As we stood at the base, admiring the lovely new-looking tower, I noticed something not quite right. Now, we all know a tower over 200 feet must have both the top and bottom bands Red (OK — as described in the rule book, read that: “Aviation Orange”).
Long story shortened: I noticed the bottom 20 feet was actually baby-bottom pink. The painter had run short of the Aviation Orange paint and simply thinned it out with a bit of white as confirmed with scrapings we sent to Sherwin-Williams who confirmed our suspicion and provided the proper color at no cost.
Do Not Try to Fool Me
Often inspections uncover problems that cannot be fixed immediately. Sometimes to avoid a return visit to deal with one issue, an inspector will settle for a signed statement the fix was made.
Of course, it seems like there are always some who would take improper advantage of this kind of accommodation.
This incident involved 3 or 4 (over 200’) towers all owned by the same firm. The towers were close to the Pacific Ocean subject to continuous salt-spray and rusted with absolutely no visible paint.
I certified those stations on the basis of a signed statement that those towers would be painted within 30 days.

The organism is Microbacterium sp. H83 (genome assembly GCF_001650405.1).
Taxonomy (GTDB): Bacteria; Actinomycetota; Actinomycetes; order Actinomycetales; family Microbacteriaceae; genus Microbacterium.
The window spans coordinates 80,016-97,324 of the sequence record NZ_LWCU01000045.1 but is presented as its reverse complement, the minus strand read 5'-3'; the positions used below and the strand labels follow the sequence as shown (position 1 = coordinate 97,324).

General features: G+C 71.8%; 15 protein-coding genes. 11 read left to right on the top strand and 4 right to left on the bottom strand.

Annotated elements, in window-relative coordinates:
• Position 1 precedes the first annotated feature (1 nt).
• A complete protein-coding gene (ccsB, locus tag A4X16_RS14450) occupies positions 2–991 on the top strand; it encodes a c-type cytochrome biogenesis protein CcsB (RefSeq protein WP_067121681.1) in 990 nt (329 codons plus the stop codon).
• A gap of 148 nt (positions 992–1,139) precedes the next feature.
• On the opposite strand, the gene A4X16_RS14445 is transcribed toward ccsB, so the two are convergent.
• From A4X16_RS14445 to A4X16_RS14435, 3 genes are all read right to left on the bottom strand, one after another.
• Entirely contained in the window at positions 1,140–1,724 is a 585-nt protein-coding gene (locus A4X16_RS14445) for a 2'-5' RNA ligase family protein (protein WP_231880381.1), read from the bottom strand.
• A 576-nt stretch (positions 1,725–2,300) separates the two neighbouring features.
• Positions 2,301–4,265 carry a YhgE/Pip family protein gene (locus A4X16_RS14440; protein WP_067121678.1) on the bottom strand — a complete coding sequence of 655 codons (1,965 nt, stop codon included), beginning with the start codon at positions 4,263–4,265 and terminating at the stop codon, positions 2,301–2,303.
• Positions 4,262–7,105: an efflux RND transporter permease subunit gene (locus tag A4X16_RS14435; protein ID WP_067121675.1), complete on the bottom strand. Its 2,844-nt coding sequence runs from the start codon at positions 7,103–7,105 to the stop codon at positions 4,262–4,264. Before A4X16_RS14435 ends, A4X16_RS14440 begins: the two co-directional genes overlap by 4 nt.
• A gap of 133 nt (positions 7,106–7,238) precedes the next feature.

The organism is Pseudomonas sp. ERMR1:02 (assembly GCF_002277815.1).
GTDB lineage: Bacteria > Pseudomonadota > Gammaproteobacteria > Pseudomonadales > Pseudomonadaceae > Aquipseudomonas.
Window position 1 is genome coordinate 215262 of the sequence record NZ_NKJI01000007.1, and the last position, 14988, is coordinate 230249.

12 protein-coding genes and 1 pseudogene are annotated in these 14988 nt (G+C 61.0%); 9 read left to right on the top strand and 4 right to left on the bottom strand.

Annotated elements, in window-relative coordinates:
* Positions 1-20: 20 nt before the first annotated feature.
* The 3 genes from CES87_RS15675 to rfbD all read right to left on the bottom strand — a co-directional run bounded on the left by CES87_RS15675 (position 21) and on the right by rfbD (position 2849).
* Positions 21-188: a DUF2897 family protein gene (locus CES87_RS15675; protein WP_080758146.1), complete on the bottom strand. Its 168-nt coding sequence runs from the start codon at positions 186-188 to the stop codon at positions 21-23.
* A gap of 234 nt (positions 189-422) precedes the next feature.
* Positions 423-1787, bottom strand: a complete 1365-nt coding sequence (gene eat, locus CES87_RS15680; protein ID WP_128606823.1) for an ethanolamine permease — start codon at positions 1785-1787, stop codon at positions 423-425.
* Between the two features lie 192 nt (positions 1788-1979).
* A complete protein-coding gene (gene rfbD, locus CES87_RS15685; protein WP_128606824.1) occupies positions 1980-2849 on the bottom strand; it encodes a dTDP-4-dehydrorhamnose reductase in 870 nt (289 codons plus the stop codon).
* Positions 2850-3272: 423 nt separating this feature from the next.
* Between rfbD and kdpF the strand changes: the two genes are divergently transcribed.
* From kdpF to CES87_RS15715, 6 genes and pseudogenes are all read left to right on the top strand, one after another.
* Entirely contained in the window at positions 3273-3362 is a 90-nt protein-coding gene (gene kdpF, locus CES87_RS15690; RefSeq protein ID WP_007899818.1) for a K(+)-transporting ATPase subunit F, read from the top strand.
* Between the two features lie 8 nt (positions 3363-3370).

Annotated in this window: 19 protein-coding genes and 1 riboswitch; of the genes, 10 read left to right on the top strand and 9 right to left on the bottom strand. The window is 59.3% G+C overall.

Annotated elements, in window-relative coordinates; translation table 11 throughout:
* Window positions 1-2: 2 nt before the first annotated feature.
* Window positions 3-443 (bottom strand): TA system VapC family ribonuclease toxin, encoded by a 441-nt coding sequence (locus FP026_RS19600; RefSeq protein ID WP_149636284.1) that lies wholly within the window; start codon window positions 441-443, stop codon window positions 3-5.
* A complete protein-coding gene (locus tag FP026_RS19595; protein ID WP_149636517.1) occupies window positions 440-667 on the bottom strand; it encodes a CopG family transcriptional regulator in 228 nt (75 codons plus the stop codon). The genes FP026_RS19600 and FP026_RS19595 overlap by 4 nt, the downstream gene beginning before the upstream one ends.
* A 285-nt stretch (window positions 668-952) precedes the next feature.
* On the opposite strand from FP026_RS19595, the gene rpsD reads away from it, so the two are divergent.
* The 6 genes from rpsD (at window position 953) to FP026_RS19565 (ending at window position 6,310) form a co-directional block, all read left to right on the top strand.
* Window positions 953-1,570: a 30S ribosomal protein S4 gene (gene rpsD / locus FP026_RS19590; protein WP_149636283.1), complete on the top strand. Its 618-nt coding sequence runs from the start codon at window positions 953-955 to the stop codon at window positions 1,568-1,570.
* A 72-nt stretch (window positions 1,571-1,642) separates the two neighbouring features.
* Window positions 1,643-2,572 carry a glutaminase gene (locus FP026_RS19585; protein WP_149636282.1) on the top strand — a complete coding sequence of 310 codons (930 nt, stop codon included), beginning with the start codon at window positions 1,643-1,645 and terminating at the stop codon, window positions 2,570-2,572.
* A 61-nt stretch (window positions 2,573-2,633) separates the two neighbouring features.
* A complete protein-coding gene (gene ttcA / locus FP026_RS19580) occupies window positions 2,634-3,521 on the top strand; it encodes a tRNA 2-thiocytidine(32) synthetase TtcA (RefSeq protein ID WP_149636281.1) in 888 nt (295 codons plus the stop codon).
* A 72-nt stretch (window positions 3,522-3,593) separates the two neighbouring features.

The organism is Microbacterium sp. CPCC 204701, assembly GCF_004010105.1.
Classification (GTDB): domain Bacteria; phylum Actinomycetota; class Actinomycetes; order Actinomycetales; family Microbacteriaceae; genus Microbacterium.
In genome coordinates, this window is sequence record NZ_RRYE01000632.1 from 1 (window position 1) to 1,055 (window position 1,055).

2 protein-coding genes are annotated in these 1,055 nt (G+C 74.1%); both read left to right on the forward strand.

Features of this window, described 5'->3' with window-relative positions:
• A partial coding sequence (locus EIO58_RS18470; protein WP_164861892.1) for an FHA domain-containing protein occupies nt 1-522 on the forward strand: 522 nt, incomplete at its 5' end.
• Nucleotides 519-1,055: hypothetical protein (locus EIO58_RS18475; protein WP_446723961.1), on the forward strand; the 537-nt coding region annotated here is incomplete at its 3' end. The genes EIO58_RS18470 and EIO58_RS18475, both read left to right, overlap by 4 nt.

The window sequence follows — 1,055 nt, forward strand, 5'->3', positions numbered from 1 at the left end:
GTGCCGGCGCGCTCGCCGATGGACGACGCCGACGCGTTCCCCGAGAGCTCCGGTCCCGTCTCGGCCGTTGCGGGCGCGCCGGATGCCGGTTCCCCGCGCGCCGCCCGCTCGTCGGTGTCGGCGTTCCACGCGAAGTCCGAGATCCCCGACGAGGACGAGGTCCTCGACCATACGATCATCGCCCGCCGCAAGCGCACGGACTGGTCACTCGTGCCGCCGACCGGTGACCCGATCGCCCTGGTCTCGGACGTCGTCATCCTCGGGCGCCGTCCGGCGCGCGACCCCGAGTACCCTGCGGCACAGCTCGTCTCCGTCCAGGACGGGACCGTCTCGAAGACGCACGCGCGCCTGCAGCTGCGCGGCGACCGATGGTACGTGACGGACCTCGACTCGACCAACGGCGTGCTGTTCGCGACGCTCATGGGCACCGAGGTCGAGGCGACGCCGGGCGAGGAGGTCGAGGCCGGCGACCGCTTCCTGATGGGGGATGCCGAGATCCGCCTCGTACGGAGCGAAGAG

Thirty-one days later I called the group and asked if those towers were now painted.
“Oh yes Mr. Benner and thank you so much for your wonderful inspections and helping us to be FCC compliant.” “Hmmm”, I said to myself, and asked who they had paint their towers. I was given the name of a very credible paint crew that I was familiar with. Yet, when I called the firm and complemented them for the job they did on those towers, their response was: “What hell are you talking about – we haven’t painted those towers in fifteen years!”
Thus my next step was to obtain a photo of those unpainted towers, prep a memo to their regional FCC Engineer rescinding the station certificates, and faxed a copy to the stations involved.
Within minutes I received cries for mercy, pleading, praying, crying for mercy to which I responded, “what if a plane crashed into those towers?”
Oh yes! Trust me, any good inspector (FCC or ABIP) will follow up to ensure agreements are kept and repairs made.
It is Not Just the Fence
Ok, one more fun-filled experience. This is related to the requirement that towers with RF potential have secure fences that are locked.
When I check the fence and gate at a station, I always check out the area inside the fence. Stations that have strong maintenance programs ensure that vegetation is kept in check and is not allowed to grow near the radiators. Still, a period of good weather and rain might support a lot of growth that needs to be checked from time to time.
How important could this be? After one inspection, where I had advising him to rid his tower’s base area of a large number of weeds, an AM station owner called, saying he wanted to grant me “Sainthood” for doubling his coverage.
Keeping your tower(s) in good shape makes passing inspections a snap, and helps ensure your signal gets a good launch.
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Ken Benner, CBRE, NCE, has served as an inspector in the FCC’s Alternate Broadcast Inspection program for the past 25 years. Contact Ken at: firstname.lastname@example.org